Appealing to the leader’s humanity may not have cracked the man’s hardened exterior, so Jesus reminded him of the preface to the Ten Commandments. He said, “Ought not she be set free on the Sabbath day?”

The preface to the Ten Commandments is this: “I am the Lord your God, who brought you out of the land of Egypt, out of the house of bondage.” The leader of the synagogue wants to focus on the letter of the law. Jesus highlights the intention of the law, which is to set people free from the things that enslave them.

What keeps you in bondage? An addiction? A gloomy self-image? An insatiable desire for more? A suspicion of others unlike yourself? A belief that you must be perfect? Guilt? What weight are you carrying that bends you over and forces you to look at the ground?

God wants to set us free from whatever enslaves us by forgiving us, by opening doors to new paths, by infusing us with courage to take the necessary steps, by giving us hope that we can discover better days.

In his response to the leader of the synagogue, Jesus does something else. He reminds the woman and everyone within earshot that she is not simply a pitiful figure. What does Jesus name her? The bent woman? The cripple? The pathetic? Does Jesus call her the depressed one? The incapable? No! He calls her by her true name. He calls her “a daughter of Abraham” which is another way of saying she is a child of God. She is a precious, beloved child of God who deserves to live a full life – and so do you.

As I pondered today’s passage, I thought about the words of the leader of the synagogue. He was correct that the woman did not have to be healed on the Sabbath. She could have been healed on another day. She had been this way for 18 years, why not wait another 24 hours?

It made me wonder if Jesus was actually angling for an opportunity to heal someone on the Sabbath. Did he leap at the opportunity to heal on the Sabbath not to demonstrate that he was a rebel who was hell-bent on defying tradition or undermining institutional religion, but rather to clarify the intention of the commandment to “Remember the Sabbath day to keep it holy.”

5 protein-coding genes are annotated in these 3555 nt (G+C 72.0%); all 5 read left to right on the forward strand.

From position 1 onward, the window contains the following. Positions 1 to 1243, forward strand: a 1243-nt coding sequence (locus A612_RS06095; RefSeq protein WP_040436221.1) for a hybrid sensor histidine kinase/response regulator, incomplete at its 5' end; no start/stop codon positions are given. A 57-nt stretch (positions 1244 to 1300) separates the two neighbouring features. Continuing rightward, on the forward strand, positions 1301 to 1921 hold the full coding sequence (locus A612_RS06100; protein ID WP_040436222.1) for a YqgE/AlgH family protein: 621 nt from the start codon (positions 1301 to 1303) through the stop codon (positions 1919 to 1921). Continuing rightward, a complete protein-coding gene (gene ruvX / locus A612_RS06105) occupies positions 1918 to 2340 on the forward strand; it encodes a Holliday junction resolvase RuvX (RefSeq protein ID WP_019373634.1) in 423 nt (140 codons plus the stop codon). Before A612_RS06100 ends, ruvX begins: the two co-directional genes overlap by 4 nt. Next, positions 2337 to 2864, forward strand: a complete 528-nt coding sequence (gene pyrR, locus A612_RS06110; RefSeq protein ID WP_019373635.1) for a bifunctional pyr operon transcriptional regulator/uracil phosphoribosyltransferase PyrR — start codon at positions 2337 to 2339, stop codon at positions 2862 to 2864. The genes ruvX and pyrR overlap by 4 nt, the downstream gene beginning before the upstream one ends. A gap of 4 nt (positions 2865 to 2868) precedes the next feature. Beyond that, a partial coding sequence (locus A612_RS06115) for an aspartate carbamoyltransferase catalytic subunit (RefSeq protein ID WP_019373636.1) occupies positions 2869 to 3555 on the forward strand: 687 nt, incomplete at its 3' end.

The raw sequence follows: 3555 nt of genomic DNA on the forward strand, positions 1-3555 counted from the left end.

It is a day to transfer our focus from the values of our world to the values of God. The Sabbath reminds us that the rules of the workplace are superseded by the rules of our Creator. Professor Ruthanna Hooke writes, “We live in a society and an economy that defines human value by how hard we work, how much we produce, how much money we make, and the Sabbath is profoundly alien to this whole way of assigning value. For this reason, to stop, to rest, to keep the Sabbath is deeply counter-cultural…(It) is an act of resistance to dehumanizing economic forces, the powers and principalities that seek to hold us in bondage.”1

The leader of the synagogue was not off-base when he reminded Jesus and everyone present of the importance of honoring the Sabbath. However, his insistence that the woman wait one more day before being healed overshadowed the heart of God’s law – which is compassion.

Early in Luke’s gospel, we hear Jesus’ first sermon. He preached it in his hometown synagogue of Nazareth on the Sabbath day. He said that God had sent him “to proclaim release to the captives.” For Jesus, every day is a day to heal, to set free, to extend compassion.

For 18 years this woman had not been able to gaze at a blue sky or watch swallows flit through the air or stare at the moon and stars. For 18 years, she had stared at her feet and the sandals of anyone who dared to come close to her. The leader of the synagogue said, “What’s one more day? She could have been healed tomorrow.”

With his actions, Jesus announced that there is no reason to wait. If someone is suffering, what better day than the Sabbath for healing and wholeness and peace?

All of us are bent people to some extent. For some, harsh blows have bent them so far over that they rarely peer into another’s eyes. Others have been fortunate to dodge the cruelest blows and tilt only partially. Honoring the Sabbath by resting and worshiping is healing balm for our crippled nature.

May God’s Spirit free you from whatever bends you over so that you may rise to your full stature.



  1. Ruthanna Hooke, “Set Free on the Sabbath Day, Day1.org, for August 21, 2022